That’s pretty much Eddie in a nutshell. Like many of us, his life wasn’t always quite so boring however. It just kind of evolved into its current repetitive state.

Little does Eddie know he’s about due for a good old-fashioned shake-up when a blast from his past returns.

His old friend Mickey is back in town and he wants to chat about a certain unresolved murder case from 1986. Eddie, who has been haunted by the events of that year, doesn’t really want to discuss it, but when Mickey tells him he may have the answer, Eddie can’t resist.

The conversation unsurprisingly stirs up all sorts of dark memories and emotions in Eddie. It’s tense. He and Mickey have been estranged for years. It’s not a warm and fuzzy reunion.

Mickey’s sudden reemergence in his life isn’t the only thing tied to the horrific events of 1986 though. The chalk men have also begun to mysteriously appear. Now Eddie must confront his fears and buried secrets head-on if he is ever going to be able to lay the past to rest.

I originally purchased The Chalk Man when in released in 2018, but then I sat on it for years. Honestly, I became apprehensive after reading some of the early reviews which basically alluded to this being a knock-off version of Stephen King’s masterpiece, It.

When my niece mentioned she wanted to Buddy Read The Chalk Man though, I threw caution to the wind and willingly jumped in.

I will say initially I was surprised by the number of similarities to It. I thought to myself, oh no, this could be bad.

However, I am happy to report that after that slightly frustrating start, this one really came around for me. I found it to be interesting as heck and loved the short chapters with their many mini-reveals. It made for a great Buddy Read and we had such a fun time discussing it along the way!

I believe this was Tudor’s debut and if so, I think it definitely sets the stage for her style. She brings a lot of creepy atmosphere in her stories and I loved the back and forth between past and present timelines in this one.

The sections from 1986, of Eddie and his friend group, had the heaviest It vibes, but I became so intrigued with the characters and all that was happening to them, that I eventually was able to overlook all the Itness.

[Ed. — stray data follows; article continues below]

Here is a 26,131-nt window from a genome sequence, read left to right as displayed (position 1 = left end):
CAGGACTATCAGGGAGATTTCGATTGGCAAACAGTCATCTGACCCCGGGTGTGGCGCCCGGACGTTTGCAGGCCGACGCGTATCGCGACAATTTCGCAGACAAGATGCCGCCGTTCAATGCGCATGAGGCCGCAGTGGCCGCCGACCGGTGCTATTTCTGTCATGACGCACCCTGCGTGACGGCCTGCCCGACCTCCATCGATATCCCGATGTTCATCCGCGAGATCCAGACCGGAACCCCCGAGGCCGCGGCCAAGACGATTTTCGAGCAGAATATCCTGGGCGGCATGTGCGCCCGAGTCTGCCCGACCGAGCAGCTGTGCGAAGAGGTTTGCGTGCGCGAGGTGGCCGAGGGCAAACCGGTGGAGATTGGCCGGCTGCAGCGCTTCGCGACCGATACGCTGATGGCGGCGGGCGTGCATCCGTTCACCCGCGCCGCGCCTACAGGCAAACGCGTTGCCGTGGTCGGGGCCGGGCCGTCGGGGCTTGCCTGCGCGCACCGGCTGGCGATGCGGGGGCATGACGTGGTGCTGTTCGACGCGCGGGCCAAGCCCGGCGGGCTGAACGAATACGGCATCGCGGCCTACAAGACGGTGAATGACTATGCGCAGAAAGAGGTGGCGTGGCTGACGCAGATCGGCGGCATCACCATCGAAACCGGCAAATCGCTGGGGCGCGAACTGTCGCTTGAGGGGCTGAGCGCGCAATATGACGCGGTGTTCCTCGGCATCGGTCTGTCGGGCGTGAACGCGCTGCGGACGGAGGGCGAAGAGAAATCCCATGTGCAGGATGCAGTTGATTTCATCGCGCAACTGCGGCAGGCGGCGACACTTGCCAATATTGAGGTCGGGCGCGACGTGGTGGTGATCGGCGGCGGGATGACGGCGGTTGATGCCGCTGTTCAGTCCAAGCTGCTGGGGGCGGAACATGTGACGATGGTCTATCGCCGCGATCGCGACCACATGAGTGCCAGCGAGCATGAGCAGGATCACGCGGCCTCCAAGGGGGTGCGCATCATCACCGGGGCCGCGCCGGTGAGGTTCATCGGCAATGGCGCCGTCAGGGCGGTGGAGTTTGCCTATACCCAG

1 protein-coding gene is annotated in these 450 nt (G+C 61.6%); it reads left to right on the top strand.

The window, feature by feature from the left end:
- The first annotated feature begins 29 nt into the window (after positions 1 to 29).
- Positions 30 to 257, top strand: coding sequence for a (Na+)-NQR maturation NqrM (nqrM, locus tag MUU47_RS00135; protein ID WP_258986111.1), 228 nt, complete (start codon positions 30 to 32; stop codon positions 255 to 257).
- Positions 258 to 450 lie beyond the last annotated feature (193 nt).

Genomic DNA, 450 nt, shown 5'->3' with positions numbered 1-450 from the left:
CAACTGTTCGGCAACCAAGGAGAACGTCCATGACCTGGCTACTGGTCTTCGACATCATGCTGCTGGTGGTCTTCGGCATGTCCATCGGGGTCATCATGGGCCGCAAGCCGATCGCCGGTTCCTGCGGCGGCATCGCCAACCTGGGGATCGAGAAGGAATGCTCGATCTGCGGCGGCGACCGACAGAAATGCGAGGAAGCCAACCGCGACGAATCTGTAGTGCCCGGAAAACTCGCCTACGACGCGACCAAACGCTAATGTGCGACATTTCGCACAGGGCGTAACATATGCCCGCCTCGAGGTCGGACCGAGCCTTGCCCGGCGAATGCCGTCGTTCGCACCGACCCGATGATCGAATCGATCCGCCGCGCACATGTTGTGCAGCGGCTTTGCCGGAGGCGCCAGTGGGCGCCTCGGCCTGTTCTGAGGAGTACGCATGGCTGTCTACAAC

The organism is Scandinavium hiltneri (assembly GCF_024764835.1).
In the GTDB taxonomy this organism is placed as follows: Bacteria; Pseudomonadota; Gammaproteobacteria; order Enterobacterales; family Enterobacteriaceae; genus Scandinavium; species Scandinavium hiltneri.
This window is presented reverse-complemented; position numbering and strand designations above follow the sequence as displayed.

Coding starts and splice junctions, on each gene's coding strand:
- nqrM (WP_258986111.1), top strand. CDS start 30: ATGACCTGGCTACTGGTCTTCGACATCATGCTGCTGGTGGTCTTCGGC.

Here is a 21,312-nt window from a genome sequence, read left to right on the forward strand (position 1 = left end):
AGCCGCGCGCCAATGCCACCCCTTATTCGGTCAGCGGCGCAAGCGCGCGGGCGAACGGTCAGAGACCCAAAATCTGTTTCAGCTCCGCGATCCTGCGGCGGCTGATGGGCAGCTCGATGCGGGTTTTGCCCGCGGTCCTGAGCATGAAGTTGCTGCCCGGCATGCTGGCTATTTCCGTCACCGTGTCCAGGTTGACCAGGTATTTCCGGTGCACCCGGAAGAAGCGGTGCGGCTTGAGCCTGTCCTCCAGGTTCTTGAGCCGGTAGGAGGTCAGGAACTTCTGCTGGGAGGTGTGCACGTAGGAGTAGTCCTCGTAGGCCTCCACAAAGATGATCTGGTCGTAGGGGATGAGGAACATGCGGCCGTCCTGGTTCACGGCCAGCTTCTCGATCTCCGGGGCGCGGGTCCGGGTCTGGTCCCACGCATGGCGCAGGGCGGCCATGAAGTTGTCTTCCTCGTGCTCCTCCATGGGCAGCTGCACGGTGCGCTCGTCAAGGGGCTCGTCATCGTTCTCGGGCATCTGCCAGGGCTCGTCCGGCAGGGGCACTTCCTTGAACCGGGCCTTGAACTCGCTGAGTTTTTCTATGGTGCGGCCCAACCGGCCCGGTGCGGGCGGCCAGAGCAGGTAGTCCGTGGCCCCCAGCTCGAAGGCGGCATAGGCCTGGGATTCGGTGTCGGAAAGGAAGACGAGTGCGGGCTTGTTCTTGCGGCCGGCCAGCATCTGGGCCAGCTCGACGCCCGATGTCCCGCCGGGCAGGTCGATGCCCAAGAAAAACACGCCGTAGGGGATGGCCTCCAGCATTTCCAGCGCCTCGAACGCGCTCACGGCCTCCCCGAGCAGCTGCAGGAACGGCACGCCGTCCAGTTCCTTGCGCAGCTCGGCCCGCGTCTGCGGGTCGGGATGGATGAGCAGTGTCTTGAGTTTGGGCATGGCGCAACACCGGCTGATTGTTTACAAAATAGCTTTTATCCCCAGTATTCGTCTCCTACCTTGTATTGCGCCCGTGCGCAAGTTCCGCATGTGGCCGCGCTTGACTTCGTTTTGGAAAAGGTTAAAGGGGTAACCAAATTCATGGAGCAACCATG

I thought the mystery element was very well done and it definitely kept me guessing. I have also read The Burning Girls from Tudor and really enjoyed that one as well.

I would say, comparing the two, that her writing has matured a bit since this earlier release. I definitely look forward to picking up more from this author. I’m so glad that I finally gave this one a shot. Overall, a fun reading experience!

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Review: The Heights by Louise Candlish

The HeightsThe Heights by Louise Candlish
My rating: 3 of 5 stars

**2.5-stars rounded up**

While working at a client’s condo, Ellen Saint, spots a man she knows across the way on a rooftop deck. She can’t believe her eyes.

Sure, he’s aged and other things about him seem different as well, but it’s definitely him. She would know him anywhere.

Ellen is shocked to see Kieran Watts that day because he is supposed to be dead. She knows this because she had him killed herself.

As you can imagine, this turn of events flips Ellen’s world upside down. She becomes obsessed with Kieran all over again. It takes over her every waking thought.

Through flashbacks we learn how this seemingly harmless suburban housewife could come to hate this young man, a close friend to her son, so much.

It’s clear Ellen believes Kieran is at fault in regards to a tragedy that changed their family forever. She will never forgive him and feels he got away with it when he should have been harshly punished. Vigilante justice comes to mind.

The Heights was a tough one for me. From the beginning, Ellen’s character put a bad taste in my mouth and it really never went away.

Normally I love a tale of obsession, but there was something about this one that just didn’t sit right for me.

I thought the end, like literally the last 10-15%, brought something interesting that I wasn’t expecting, but other than that I found this to be fairly boring and at times annoying.

I have really enjoyed three of Candlish’s previous novels, Our House, Those People and The Other Passenger, so just because this one missed the mark for me, I still consider her to be one of my favorite Domestic Thriller authors.

With all of this being said, I did like the way this story was formatted; the way Kieran’s relationship with Ellen’s family was revealed, the tragedy that changed everything and the revelations at the end.

Also, as I always say, just because this one didn’t work for me, doesn’t mean it won’t work for you. If you are intrigued by the premise, if you want to know what the heck Kieran did to become so vilified, you should definitely pick this one up and give it a try.

Thank you to the publisher, Atria Books, for providing me with a copy to read and review. I appreciate the opportunity and look forward to picking up Candlish’s next book!

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Review: Beneath the Stairs by Jennifer Fawcett

Beneath the StairsBeneath the Stairs by Jennifer Fawcett
My rating: 4 of 5 stars

**3.5-stars rounded up**

Clare left her small hometown of Sumner’s Mills, in upstate New York, behind many years ago. And it wasn’t that she just left, she ran.

After a chilling incident occurred one summer when she was just 14-years old, the town lost its sense of comfort for her. She couldn’t wait to get out of there.